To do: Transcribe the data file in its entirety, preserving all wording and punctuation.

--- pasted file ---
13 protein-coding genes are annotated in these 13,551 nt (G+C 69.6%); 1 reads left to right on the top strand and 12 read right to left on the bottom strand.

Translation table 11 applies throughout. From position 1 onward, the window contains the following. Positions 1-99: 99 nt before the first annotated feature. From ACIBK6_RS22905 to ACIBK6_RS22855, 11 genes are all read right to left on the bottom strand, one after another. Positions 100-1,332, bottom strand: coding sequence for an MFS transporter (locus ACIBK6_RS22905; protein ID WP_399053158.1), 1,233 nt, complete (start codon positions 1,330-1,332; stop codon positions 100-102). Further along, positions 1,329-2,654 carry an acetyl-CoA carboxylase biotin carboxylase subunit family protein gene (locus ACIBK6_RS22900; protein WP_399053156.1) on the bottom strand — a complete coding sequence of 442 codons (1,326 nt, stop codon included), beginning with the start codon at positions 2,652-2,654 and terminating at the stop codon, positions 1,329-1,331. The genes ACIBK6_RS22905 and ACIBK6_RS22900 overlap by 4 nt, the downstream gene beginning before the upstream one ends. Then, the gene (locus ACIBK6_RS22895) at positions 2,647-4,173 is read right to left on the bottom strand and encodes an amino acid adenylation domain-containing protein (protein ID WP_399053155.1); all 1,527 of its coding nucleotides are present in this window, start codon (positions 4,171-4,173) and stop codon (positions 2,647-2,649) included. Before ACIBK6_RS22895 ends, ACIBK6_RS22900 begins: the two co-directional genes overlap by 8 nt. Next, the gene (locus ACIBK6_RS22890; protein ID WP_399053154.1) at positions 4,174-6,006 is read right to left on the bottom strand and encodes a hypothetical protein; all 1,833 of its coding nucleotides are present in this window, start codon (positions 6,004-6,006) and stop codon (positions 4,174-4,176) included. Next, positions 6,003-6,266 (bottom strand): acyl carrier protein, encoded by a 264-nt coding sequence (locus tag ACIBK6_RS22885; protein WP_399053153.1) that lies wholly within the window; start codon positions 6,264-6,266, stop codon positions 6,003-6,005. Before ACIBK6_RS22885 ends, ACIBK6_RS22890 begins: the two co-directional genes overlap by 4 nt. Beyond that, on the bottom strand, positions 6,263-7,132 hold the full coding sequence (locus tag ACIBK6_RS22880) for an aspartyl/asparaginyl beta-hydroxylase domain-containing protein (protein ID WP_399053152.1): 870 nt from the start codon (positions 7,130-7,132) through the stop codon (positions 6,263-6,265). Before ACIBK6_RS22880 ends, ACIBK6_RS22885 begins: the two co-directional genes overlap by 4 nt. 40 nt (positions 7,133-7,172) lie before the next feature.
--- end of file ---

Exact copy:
13 protein-coding genes are annotated in these 13,551 nt (G+C 69.6%); 1 reads left to right on the top strand and 12 read right to left on the bottom strand.

Translation table 11 applies throughout. From position 1 onward, the window contains the following. Positions 1-99: 99 nt before the first annotated feature. From ACIBK6_RS22905 to ACIBK6_RS22855, 11 genes are all read right to left on the bottom strand, one after another. Positions 100-1,332, bottom strand: coding sequence for an MFS transporter (locus ACIBK6_RS22905; protein ID WP_399053158.1), 1,233 nt, complete (start codon positions 1,330-1,332; stop codon positions 100-102). Further along, positions 1,329-2,654 carry an acetyl-CoA carboxylase biotin carboxylase subunit family protein gene (locus ACIBK6_RS22900; protein WP_399053156.1) on the bottom strand — a complete coding sequence of 442 codons (1,326 nt, stop codon included), beginning with the start codon at positions 2,652-2,654 and terminating at the stop codon, positions 1,329-1,331. The genes ACIBK6_RS22905 and ACIBK6_RS22900 overlap by 4 nt, the downstream gene beginning before the upstream one ends. Then, the gene (locus ACIBK6_RS22895) at positions 2,647-4,173 is read right to left on the bottom strand and encodes an amino acid adenylation domain-containing protein (protein ID WP_399053155.1); all 1,527 of its coding nucleotides are present in this window, start codon (positions 4,171-4,173) and stop codon (positions 2,647-2,649) included. Before ACIBK6_RS22895 ends, ACIBK6_RS22900 begins: the two co-directional genes overlap by 8 nt. Next, the gene (locus ACIBK6_RS22890; protein ID WP_399053154.1) at positions 4,174-6,006 is read right to left on the bottom strand and encodes a hypothetical protein; all 1,833 of its coding nucleotides are present in this window, start codon (positions 6,004-6,006) and stop codon (positions 4,174-4,176) included. Next, positions 6,003-6,266 (bottom strand): acyl carrier protein, encoded by a 264-nt coding sequence (locus tag ACIBK6_RS22885; protein WP_399053153.1) that lies wholly within the window; start codon positions 6,264-6,266, stop codon positions 6,003-6,005. Before ACIBK6_RS22885 ends, ACIBK6_RS22890 begins: the two co-directional genes overlap by 4 nt. Beyond that, on the bottom strand, positions 6,263-7,132 hold the full coding sequence (locus tag ACIBK6_RS22880) for an aspartyl/asparaginyl beta-hydroxylase domain-containing protein (protein ID WP_399053152.1): 870 nt from the start codon (positions 7,130-7,132) through the stop codon (positions 6,263-6,265). Before ACIBK6_RS22880 ends, ACIBK6_RS22885 begins: the two co-directional genes overlap by 4 nt. 40 nt (positions 7,133-7,172) lie before the next feature.